The London Fashion Week 2023 debuted against turbulent times. But as they say, the show must go on. So was the case here too. Let’s take a look at some of the best looks to emerge from the shows
You might still be preoccupied with buying new winter outfits, but here at L’Officiel, we have been keeping our eye on the latest Spring Collections. The London Fashion Week has always brought amazing looks with fashion connoisseurs always waiting patiently for the shows. Unfortunately, this year, the Fashion Week arrived during a period of national mourning following Queen Elizabeth II’s death. Grappling with the unique challenges of presenting their collections at such an unprecedented moment in British history, it definitely took a toll on the runway. Some shows were rescheduled, some designers opted out and some events like parties, launches, etc. had to be canceled and postponed. The Fashion Week was a week of tributes as well with designers starting or ending their shows with various forms of tributes. Some altered their collections or added pieces to it reminiscent of the Queen’s personal style while some turned to music and silence to help them pay homage to the monarch.
But as they say, the show must go on and gone on it has! Designers cited the Queen’s steadfast resolve as their inspiration for celebrating London’s diverse pool of creative talent and paid tributes to the Queen in their own individual styles. The disarray that the runway schedule became sorted itself out and what we saw was a phenomenal Fashion Week with some really amazing looks. This season saw buckles, straps, and harnesses featured prominently. There were collections inspired by ancient forms and burial grounds and a few featured use of bold prints and vibrant colours. There was also a heavy use of pastels, satins and distressed leather, and gemstones this season. So, without wasting any more time, let’s dive in and see what emerged from such a historical London Fashion Week.
J W Anderson
J W Anderson’s Spring 2023 Collection
The designer has been asking himself all the right questions like just how much we’ve become one with our screens lately and exploring the impact of the metaverse on fashion. And the result has shown up clearly in his Spring 2023 collection for the London Fashion Week. What seems to be the most potent distillation of his perspective on fashion till now as well as a sheer joy to experience, the show was thought-provoking and was held in a gaming arcade and casino situated next door to the fashion label’s London store in Soho. The setting of the neon arcade screens and the perpetual twilight of the setting were apt to the question – “Are we falling into our screens? Are we becoming our phones?” This notion of an alternate reality was represented in the collection which had a going-down-the-rabbit-hole sort of feel to it. Stock screensavers of tropical beach scenes were printed on neoprene rompers, the JWA logo in big, 3D computer keyboard buttons were tacked on to crinkled t-shirt dresses, and a giant shiny silver orb was also featured on a model, as a dress. The orb dress served as the perfect metaphor for the endless social media scrolling as it reflected back the faces of all those that took out their phones to capture the moment. This was one collection that we’re sure nobody is going to forget.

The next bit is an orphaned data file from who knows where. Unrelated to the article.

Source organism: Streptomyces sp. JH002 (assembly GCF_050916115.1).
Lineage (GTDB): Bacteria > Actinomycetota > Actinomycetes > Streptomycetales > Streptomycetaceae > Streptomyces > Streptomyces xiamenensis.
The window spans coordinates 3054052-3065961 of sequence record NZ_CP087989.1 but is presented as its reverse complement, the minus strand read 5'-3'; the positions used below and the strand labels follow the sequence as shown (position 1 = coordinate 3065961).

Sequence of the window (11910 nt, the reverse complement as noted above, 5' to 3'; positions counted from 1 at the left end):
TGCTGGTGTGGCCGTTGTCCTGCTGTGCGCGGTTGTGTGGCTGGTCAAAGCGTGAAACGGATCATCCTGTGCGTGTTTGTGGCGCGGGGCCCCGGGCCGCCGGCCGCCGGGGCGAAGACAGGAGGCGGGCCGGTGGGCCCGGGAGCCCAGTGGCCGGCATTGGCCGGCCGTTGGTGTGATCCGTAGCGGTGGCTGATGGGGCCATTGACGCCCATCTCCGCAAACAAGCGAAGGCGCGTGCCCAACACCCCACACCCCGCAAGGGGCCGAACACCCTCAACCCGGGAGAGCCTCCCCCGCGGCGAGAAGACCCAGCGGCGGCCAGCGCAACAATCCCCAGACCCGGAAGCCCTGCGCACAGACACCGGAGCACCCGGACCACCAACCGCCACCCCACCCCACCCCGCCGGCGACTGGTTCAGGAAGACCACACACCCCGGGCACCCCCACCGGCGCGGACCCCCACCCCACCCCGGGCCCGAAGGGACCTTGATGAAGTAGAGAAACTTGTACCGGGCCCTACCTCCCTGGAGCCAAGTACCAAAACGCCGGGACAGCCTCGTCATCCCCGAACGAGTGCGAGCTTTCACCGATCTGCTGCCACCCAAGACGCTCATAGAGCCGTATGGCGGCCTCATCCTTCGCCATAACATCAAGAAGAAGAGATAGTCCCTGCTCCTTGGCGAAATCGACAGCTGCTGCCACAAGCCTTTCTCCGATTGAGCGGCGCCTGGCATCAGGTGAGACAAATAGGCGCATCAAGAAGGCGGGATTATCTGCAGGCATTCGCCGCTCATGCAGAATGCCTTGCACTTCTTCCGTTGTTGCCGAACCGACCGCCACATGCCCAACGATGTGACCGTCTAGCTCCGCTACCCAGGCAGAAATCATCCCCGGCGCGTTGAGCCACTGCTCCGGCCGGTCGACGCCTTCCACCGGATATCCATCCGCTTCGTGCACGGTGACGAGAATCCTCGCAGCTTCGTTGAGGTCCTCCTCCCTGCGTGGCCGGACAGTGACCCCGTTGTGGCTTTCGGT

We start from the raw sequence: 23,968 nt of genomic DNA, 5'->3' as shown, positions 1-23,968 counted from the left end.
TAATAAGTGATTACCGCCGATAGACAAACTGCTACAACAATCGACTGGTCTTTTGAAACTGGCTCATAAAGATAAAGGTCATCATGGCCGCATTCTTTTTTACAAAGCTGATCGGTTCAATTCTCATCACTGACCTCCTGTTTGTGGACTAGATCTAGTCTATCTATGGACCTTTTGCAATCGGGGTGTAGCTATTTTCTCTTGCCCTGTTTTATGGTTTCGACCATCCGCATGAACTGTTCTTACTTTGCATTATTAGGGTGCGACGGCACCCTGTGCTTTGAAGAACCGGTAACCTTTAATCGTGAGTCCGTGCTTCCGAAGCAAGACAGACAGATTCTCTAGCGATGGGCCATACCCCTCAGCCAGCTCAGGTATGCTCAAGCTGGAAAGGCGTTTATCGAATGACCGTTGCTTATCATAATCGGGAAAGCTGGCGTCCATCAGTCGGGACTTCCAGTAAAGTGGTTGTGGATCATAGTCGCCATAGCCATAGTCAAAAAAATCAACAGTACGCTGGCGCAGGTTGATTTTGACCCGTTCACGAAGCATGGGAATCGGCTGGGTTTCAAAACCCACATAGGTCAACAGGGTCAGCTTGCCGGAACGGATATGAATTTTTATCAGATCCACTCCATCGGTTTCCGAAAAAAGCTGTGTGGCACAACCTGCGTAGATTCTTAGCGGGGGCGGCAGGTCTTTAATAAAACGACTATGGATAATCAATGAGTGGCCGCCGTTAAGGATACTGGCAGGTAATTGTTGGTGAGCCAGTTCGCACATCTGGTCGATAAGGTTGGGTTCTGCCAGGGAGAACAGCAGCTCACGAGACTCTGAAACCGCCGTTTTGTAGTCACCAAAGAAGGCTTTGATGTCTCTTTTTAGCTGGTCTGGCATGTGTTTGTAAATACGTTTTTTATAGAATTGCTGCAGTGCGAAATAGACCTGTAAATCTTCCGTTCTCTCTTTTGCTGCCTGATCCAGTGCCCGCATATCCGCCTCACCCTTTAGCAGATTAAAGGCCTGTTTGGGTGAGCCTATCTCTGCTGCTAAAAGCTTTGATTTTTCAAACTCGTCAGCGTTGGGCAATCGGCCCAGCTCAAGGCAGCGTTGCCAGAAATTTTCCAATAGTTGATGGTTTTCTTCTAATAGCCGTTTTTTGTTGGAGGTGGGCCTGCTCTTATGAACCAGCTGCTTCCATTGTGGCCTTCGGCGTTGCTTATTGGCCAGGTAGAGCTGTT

Christopher Kane’s Spring/Summer 2023 collection
Christopher Kane showcased his Spring Summer 2023 collection in the vast circular hall at Camden’s Roundhouse. This show marked the designer’s long-awaited return to the runway at the London Fashion Week. The collection had the designer revisiting many of his signature themes which included the mechanics and makeup of the human body, lingerie and bodycon dressing amongst the others. The Spring collection certainly looked more like an anatomy class, giving a jolt to the audience. Clear plastic encased dresses, sharply sliced lace panels, shimmering crystals and more were spotted. And these were refracted through an exploration of the body – the interior as well as the exterior. Illustrations of body parts like the muscle and a leg bone, were layered across dresses, bustier tops crafted in clear plastic recalled the shape of the rib cage. The result of such experimentation was a collection that seemed both unsettling and seductive at the same time. The best looks to emerge from the show were the ones that were the most unadorned and straightforward ones; these included short, floral cheongsam dresses where the flowers served the purpose of being “symbolic of love, death celebrations and condolences.” The designer also paid a tribute to Queen Elizabeth and her sister Princess Margaret through some lovely, oversized knits that had a 1950s elegance to them and were in shades of charcoal, sage and rose.